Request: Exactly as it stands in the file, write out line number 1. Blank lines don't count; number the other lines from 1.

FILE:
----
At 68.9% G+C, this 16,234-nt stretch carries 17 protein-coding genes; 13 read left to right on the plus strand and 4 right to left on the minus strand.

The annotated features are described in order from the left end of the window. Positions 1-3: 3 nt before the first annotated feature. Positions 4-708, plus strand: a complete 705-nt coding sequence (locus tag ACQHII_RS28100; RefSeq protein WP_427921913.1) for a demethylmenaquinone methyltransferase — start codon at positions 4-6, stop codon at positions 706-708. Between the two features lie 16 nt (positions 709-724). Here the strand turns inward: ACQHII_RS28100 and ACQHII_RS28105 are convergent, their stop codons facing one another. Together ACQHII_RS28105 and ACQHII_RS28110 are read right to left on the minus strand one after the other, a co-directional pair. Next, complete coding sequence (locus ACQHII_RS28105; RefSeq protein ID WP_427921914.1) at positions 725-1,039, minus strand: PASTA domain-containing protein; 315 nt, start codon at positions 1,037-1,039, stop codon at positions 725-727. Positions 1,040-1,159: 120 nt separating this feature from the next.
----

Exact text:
At 68.9% G+C, this 16,234-nt stretch carries 17 protein-coding genes; 13 read left to right on the plus strand and 4 right to left on the minus strand.